It seemed as if goals fell from the sky last season, and 2018 MLS numbers back it up. The 3.19 goals per game average? The highest rate since 2001. A median expected goals per game of 2.92? The highest ever in American Soccer Analysis’ database that goes back to 2011. Atlanta striker and league MVP Josef Martinez scored 31 goals, setting a new league record.
Let’s look at a few potential causal factors for the 2018 goal increase:
- Expansion teams allowing goals
- More spending on players, particularly better attackers
- USA missing the World Cup, so national team players featured more
MLS added LAFC as the league’s 23rd team last season. Befitting of a team that featured Carlos Vela AND Benny Feilhaber AND Lee Nguyen, LAFC brought the goals at both ends. Their games averaged 3.53 goals per game, well above the 3.19 league average. The same occurred in 2017, when Minnesota United (3.44) and Atlanta United (3.24) exceeded the league average of 2.97 goals per game.
It’s worth noting how rapidly MLS expanded recently. After spending its first decade at no more than 12 teams, MLS enters 2019 at double that size with the addition of FC Cincinnati.
The expansion march continues unabated, with Nashville, Miami, and Austin all on the horizon in the next few years. However, at a league level, a new team hasn’t directly equated to more goals. From 2007 to 2012, MLS expanded each season, but the goals dried up.
More Spending on Better Attackers
What David Beckham was to the Designated Player rule, Zlatan Ibrahimovic is to Targeted Allocation Money (TAM). Introduced in 2015, TAM offered a modest $100,000 additional headroom in salary cap management. By the end of season, the league threw gasoline on the TAM fire, increasing thresholds to $800,000 in 2016, $1.2 Million in 2017, with an additional (but optional) $2.8 Million for 2018 and 2019.
No, Ibrahimovic was not the first TAM player, but he is the best representation of the mechanism. Whereas the Designated Player rule had tacit off-field considerations (look at how the average age declined), TAM (particularly the past two years) is all about increasing the talent in the league. A whopping 127 players fell under TAM designation in 2018. Some, such as Graham Zusi, Hector Villalba, and Joao Plata, shifted from Designated Players to the upper-middle class, but the vast majority were new players (check out Steve Fenn’s salary data viz for the full overview.)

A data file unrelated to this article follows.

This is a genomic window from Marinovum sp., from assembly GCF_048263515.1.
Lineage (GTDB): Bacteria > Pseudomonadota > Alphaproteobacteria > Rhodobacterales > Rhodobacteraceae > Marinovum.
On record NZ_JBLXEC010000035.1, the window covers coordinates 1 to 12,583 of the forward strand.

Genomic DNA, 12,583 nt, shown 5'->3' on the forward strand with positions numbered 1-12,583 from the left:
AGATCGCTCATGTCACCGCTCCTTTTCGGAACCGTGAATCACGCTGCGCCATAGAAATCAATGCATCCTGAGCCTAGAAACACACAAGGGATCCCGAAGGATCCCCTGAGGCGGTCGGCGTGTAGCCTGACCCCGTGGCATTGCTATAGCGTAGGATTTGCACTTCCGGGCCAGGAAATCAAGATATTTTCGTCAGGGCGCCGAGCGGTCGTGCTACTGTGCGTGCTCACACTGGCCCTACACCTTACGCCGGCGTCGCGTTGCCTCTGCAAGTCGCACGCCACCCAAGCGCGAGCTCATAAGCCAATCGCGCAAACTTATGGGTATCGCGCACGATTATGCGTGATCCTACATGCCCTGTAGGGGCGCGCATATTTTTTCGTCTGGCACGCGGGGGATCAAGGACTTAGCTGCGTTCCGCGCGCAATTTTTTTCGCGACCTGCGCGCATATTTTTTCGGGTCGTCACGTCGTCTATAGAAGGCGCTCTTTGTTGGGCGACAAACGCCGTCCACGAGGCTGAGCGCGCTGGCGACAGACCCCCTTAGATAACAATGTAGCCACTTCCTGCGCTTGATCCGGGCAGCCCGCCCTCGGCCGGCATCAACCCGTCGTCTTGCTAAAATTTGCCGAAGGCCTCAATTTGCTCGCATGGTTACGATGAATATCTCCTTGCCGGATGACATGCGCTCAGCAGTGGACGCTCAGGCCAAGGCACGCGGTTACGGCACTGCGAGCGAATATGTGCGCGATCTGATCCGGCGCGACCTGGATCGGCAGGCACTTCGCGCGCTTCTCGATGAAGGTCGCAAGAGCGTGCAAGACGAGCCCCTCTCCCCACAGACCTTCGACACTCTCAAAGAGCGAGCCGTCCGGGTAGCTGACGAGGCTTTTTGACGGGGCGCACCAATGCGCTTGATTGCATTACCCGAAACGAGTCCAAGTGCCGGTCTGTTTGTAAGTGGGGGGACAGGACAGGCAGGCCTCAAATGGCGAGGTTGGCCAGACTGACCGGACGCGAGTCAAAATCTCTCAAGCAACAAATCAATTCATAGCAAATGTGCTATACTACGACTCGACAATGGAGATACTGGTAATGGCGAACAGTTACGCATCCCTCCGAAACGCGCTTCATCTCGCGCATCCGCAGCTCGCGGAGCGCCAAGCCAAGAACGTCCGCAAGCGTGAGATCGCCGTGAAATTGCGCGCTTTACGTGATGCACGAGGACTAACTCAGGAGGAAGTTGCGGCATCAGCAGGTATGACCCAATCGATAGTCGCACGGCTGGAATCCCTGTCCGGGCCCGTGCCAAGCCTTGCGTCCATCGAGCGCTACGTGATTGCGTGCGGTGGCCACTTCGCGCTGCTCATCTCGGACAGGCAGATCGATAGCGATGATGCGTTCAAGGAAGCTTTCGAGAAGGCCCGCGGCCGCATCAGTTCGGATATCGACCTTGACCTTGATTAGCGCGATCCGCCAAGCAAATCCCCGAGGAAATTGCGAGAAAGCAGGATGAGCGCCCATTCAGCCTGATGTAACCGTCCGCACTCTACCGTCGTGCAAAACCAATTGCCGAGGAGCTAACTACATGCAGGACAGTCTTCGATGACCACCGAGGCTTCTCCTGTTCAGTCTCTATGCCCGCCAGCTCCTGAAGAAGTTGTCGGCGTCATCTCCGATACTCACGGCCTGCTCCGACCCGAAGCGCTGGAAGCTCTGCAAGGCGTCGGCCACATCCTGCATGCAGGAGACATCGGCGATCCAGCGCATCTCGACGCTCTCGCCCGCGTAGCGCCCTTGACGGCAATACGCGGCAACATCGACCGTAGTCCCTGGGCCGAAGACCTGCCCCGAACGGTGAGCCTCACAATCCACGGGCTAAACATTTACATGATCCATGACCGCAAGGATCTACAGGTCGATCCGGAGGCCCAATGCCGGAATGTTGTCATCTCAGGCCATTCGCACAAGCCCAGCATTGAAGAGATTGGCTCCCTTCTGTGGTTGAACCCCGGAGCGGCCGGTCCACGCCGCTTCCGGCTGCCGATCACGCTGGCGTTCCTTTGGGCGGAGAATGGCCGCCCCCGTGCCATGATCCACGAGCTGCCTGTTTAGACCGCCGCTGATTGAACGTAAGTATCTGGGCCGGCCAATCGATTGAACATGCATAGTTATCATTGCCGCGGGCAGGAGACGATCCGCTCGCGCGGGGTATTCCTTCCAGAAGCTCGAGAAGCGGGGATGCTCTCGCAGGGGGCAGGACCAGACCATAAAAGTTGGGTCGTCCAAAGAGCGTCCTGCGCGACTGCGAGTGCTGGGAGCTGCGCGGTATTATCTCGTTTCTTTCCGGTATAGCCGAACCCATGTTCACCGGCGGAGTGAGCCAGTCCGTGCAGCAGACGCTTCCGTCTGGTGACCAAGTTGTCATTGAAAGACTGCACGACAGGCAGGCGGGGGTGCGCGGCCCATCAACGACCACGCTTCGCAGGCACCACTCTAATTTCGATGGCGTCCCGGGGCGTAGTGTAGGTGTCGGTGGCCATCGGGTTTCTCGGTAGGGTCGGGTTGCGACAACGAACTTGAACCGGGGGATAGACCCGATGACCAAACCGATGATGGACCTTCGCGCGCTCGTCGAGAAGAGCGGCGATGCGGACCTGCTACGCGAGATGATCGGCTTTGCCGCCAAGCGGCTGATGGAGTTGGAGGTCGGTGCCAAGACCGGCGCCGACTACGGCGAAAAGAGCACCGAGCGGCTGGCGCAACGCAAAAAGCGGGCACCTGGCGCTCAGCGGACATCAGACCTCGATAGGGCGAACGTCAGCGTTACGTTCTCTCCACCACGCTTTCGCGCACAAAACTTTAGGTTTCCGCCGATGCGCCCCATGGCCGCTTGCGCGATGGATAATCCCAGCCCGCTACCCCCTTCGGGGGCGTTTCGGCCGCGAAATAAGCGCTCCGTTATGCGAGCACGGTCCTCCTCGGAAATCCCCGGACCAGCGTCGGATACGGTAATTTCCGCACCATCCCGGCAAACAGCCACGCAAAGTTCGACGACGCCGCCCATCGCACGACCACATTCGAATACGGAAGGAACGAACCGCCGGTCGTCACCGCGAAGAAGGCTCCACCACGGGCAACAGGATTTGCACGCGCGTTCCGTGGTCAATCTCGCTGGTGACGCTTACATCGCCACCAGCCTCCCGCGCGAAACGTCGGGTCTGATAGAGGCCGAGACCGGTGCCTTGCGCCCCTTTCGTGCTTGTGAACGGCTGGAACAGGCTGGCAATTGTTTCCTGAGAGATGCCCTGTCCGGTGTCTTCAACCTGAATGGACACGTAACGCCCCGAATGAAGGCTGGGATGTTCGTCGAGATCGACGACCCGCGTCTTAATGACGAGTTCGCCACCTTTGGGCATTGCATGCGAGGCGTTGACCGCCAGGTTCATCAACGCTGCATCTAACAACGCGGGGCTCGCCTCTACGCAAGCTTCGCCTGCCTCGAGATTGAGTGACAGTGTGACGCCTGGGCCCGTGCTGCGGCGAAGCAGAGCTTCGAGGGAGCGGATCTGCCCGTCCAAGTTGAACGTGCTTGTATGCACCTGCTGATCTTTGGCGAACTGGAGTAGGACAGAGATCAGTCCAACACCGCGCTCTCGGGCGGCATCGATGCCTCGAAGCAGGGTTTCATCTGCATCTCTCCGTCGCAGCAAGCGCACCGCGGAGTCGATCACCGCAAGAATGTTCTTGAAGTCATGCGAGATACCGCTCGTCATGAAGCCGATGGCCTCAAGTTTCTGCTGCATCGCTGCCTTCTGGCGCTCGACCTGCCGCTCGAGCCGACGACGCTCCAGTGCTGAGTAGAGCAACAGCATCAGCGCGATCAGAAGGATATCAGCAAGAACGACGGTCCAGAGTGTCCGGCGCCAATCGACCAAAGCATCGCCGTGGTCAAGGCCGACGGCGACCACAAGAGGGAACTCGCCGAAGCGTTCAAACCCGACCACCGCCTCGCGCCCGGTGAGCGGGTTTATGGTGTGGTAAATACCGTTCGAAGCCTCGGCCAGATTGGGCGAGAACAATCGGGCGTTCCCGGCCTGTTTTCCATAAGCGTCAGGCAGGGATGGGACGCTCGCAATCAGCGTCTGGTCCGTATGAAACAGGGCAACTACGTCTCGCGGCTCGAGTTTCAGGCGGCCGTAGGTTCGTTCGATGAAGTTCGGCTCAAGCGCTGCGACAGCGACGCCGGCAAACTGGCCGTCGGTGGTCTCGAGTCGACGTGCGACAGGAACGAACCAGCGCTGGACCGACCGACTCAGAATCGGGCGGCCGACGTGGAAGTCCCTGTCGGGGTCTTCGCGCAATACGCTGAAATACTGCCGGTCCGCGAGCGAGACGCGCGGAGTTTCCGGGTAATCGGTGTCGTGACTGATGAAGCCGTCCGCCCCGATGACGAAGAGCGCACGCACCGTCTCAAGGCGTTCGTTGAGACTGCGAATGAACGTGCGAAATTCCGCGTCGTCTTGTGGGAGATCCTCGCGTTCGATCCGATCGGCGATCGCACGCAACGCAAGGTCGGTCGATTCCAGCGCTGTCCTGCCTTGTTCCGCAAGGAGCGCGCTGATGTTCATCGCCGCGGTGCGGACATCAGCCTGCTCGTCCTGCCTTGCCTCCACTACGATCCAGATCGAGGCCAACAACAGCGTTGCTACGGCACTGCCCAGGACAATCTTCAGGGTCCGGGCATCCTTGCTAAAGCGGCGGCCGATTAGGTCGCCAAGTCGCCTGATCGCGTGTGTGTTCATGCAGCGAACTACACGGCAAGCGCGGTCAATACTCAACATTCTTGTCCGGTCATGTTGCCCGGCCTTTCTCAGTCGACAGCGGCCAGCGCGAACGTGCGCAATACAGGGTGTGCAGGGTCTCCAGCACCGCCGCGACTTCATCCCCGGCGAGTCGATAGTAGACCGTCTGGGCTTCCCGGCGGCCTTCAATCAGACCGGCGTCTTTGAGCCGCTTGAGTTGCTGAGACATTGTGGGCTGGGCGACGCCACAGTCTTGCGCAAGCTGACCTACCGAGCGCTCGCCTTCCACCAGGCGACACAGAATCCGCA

Why does all this matter? Take a look at the year-end goals and assists charts. A goal-every-other-game average usually puts a player among the top 5 goal-scorers in MLS. This role is almost occupied by a DP or TAM player. While this increases scoring in the league short-term, it’s also a friction point for younger US players, particularly attackers.
US Missing the World Cup
In 2014, 31 players from MLS made a provisional World Cup roster, 15 of those with the US. With the US failing to qualify for 2018, this fell to 24 players. As an example of what a team might miss, here is Vela’s goal total by month last season.
There’s little evidence that this occurred on wider scale. The MLS-based US attackers in the mix for the World Cup roster didn’t influence goal-scoring during June and July. Jozy Altidore missed this time through injury, Gyasi Zardes maintained his same goal scoring rate, and Clint Dempsey retired by the end of summer. The overall league goals per game was actually below average in June, but above average in July.
Future of MLS Goal-scoring
As the recent conclusion of the LA Galaxy creative interpretation of the roster rules demonstrates, the desire to spend on higher-end players has not diminished. If the rumors are true, perhaps the time has come to re-evaluate all roster rules. The CONCACAF Champions League results show what an increased investment brings at the international level. Unless the defensive salaries keep pace, expect more goals in the future.